Two-semester, calculus-based course for Physics, Physical Sciences and Pre-Engineering majors. Topics covered: kinematics and dynamics of the particle and rigid bodies, conservation laws, momentum, energy and angular momentum, oscillations, waves, fluids, electromagnetism and optics. Laboratory experiments are designed to help students master the principles covered in lecture. Lecture: 4 hours; recitation: 1 hour; lab: 2 hours 45 minutes. Laboratory fee.
    Prerequisite for PHYS 1051C: MATH 1412 or more advanced or instructors permission.
    Prerequisite or co-requisite for PHYS 1052C: MATH 1413
  • 1140 Mathematical Physics 3 credits
    One-semester course covering the mathematical foundations of modern physics. Topics: functions of complex variables, multiple integrals, Fourier series, special functions, integral transforms (Laplace and Fourier), Green functions, distributions. Examples, problems and applications from different fields of physics.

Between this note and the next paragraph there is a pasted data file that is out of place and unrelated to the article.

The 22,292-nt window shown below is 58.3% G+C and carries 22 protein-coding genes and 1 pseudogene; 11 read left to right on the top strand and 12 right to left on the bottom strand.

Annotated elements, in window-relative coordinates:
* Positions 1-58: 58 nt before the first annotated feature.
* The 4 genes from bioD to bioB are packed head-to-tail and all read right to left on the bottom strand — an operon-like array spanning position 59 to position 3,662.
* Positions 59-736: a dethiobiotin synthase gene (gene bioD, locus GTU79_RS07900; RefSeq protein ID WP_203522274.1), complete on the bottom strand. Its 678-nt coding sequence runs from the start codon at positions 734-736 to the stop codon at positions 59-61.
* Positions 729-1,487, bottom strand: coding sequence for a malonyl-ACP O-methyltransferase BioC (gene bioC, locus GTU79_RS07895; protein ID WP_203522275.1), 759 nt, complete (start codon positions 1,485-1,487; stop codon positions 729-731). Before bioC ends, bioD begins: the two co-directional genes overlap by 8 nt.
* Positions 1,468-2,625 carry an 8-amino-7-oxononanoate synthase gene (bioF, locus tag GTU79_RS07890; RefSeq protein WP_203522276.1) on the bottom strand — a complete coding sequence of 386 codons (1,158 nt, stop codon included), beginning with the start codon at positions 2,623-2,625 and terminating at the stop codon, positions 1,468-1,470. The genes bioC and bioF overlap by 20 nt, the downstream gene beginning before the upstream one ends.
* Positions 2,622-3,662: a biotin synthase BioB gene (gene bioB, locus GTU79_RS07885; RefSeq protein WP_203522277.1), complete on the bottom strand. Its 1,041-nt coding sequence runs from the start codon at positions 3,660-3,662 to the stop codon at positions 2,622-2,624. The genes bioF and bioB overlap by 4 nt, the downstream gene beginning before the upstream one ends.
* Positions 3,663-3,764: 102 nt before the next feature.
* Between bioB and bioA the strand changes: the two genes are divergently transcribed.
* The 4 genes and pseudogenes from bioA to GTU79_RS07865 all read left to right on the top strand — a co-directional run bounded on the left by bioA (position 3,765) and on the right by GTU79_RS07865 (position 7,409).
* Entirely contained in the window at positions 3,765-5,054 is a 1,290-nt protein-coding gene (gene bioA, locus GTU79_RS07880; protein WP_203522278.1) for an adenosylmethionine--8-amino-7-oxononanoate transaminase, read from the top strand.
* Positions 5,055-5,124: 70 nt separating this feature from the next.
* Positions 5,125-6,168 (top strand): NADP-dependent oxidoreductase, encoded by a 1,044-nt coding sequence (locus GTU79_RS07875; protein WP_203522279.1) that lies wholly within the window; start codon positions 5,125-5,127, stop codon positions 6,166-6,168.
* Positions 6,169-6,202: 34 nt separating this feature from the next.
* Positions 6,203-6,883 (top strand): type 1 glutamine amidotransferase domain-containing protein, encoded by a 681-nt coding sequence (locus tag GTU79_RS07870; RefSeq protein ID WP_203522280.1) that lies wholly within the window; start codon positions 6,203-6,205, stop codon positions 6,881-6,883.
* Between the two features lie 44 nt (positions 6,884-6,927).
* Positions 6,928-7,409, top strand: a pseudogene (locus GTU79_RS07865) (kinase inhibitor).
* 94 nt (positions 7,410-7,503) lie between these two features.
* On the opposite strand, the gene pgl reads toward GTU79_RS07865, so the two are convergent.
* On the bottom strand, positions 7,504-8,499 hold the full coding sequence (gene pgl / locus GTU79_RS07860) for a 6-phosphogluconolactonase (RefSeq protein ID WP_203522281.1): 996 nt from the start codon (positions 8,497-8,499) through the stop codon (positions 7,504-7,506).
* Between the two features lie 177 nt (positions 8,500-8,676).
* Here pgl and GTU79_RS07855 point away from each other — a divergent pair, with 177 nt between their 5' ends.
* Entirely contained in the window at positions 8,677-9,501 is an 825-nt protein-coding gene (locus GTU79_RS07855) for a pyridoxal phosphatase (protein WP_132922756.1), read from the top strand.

Prerequisite:  PHYS 1042C.
  • 1221 Classical Mechanics I 3 credits
    Newtonian mechanics; oscillations: simple, damped and driven; resonance; elements of nonlinearity; noninertial frames of reference; motion relative to the Earth; conservative forces and potential energy; central forces; planetary motion.
    Prerequisite: PHYS 1041C.
  • 1222 Classical Mechanics II 3 credits
    Lagrangian mechanics. Constraints. Variational calculus and Hamilton's equations. Rotations of rigid bodies in two and three dimensions. Eulers equations. Tensor analysis. Small coupled oscillations and normal coordinates. Classical waves: the wave equation, dispersion, interference, polarization. Fresnel and Fraunhofer diffraction.
    Prerequisite PHYS1221.
  • 1321 Electromagnetic Theory I 3 credits